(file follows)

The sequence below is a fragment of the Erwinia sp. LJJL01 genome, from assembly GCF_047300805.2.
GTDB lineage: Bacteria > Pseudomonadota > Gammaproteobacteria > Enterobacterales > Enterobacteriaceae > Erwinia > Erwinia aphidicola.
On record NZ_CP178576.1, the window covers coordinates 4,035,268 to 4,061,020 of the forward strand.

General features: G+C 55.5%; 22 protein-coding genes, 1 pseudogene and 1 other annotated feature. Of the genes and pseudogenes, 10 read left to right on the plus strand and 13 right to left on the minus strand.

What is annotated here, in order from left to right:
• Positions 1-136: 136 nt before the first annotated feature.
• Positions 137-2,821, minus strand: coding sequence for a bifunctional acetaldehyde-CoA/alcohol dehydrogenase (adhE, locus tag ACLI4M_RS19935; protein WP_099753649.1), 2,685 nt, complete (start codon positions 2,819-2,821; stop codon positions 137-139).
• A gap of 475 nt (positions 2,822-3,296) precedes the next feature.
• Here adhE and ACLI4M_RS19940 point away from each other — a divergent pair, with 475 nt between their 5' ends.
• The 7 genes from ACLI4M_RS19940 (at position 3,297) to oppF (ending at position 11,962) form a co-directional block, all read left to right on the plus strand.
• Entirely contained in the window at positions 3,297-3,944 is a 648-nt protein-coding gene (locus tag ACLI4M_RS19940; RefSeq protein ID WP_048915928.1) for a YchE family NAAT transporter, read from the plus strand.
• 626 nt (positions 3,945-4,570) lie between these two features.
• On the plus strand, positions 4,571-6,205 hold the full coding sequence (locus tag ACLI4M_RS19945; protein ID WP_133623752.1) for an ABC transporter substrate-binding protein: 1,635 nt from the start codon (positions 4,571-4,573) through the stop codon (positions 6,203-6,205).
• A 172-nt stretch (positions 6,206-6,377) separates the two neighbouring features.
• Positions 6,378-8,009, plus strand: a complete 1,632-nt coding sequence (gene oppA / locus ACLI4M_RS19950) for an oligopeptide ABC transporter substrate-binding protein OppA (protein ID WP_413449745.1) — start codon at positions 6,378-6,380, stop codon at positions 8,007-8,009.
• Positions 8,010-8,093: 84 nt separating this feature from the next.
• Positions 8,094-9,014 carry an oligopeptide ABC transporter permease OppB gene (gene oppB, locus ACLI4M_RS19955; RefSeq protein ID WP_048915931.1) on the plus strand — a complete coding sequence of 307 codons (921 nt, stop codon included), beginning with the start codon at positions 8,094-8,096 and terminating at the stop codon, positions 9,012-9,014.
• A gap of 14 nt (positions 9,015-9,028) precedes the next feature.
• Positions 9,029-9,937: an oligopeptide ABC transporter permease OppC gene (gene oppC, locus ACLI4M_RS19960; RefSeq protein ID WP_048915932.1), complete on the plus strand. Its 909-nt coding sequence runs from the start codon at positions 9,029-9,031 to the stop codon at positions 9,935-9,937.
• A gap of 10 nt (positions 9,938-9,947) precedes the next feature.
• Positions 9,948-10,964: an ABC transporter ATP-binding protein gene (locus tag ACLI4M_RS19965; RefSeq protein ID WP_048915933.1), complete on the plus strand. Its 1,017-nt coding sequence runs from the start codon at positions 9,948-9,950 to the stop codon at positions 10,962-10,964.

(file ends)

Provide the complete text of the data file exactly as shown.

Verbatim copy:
The sequence below is a fragment of the Erwinia sp. LJJL01 genome, from assembly GCF_047300805.2.
GTDB lineage: Bacteria > Pseudomonadota > Gammaproteobacteria > Enterobacterales > Enterobacteriaceae > Erwinia > Erwinia aphidicola.
On record NZ_CP178576.1, the window covers coordinates 4,035,268 to 4,061,020 of the forward strand.

General features: G+C 55.5%; 22 protein-coding genes, 1 pseudogene and 1 other annotated feature. Of the genes and pseudogenes, 10 read left to right on the plus strand and 13 right to left on the minus strand.

What is annotated here, in order from left to right:
• Positions 1-136: 136 nt before the first annotated feature.
• Positions 137-2,821, minus strand: coding sequence for a bifunctional acetaldehyde-CoA/alcohol dehydrogenase (adhE, locus tag ACLI4M_RS19935; protein WP_099753649.1), 2,685 nt, complete (start codon positions 2,819-2,821; stop codon positions 137-139).
• A gap of 475 nt (positions 2,822-3,296) precedes the next feature.
• Here adhE and ACLI4M_RS19940 point away from each other — a divergent pair, with 475 nt between their 5' ends.
• The 7 genes from ACLI4M_RS19940 (at position 3,297) to oppF (ending at position 11,962) form a co-directional block, all read left to right on the plus strand.
• Entirely contained in the window at positions 3,297-3,944 is a 648-nt protein-coding gene (locus tag ACLI4M_RS19940; RefSeq protein ID WP_048915928.1) for a YchE family NAAT transporter, read from the plus strand.
• 626 nt (positions 3,945-4,570) lie between these two features.
• On the plus strand, positions 4,571-6,205 hold the full coding sequence (locus tag ACLI4M_RS19945; protein ID WP_133623752.1) for an ABC transporter substrate-binding protein: 1,635 nt from the start codon (positions 4,571-4,573) through the stop codon (positions 6,203-6,205).
• A 172-nt stretch (positions 6,206-6,377) separates the two neighbouring features.
• Positions 6,378-8,009, plus strand: a complete 1,632-nt coding sequence (gene oppA / locus ACLI4M_RS19950) for an oligopeptide ABC transporter substrate-binding protein OppA (protein ID WP_413449745.1) — start codon at positions 6,378-6,380, stop codon at positions 8,007-8,009.
• Positions 8,010-8,093: 84 nt separating this feature from the next.
• Positions 8,094-9,014 carry an oligopeptide ABC transporter permease OppB gene (gene oppB, locus ACLI4M_RS19955; RefSeq protein ID WP_048915931.1) on the plus strand — a complete coding sequence of 307 codons (921 nt, stop codon included), beginning with the start codon at positions 8,094-8,096 and terminating at the stop codon, positions 9,012-9,014.
• A gap of 14 nt (positions 9,015-9,028) precedes the next feature.
• Positions 9,029-9,937: an oligopeptide ABC transporter permease OppC gene (gene oppC, locus ACLI4M_RS19960; RefSeq protein ID WP_048915932.1), complete on the plus strand. Its 909-nt coding sequence runs from the start codon at positions 9,029-9,031 to the stop codon at positions 9,935-9,937.
• A gap of 10 nt (positions 9,938-9,947) precedes the next feature.
• Positions 9,948-10,964: an ABC transporter ATP-binding protein gene (locus tag ACLI4M_RS19965; RefSeq protein ID WP_048915933.1), complete on the plus strand. Its 1,017-nt coding sequence runs from the start codon at positions 9,948-9,950 to the stop codon at positions 10,962-10,964.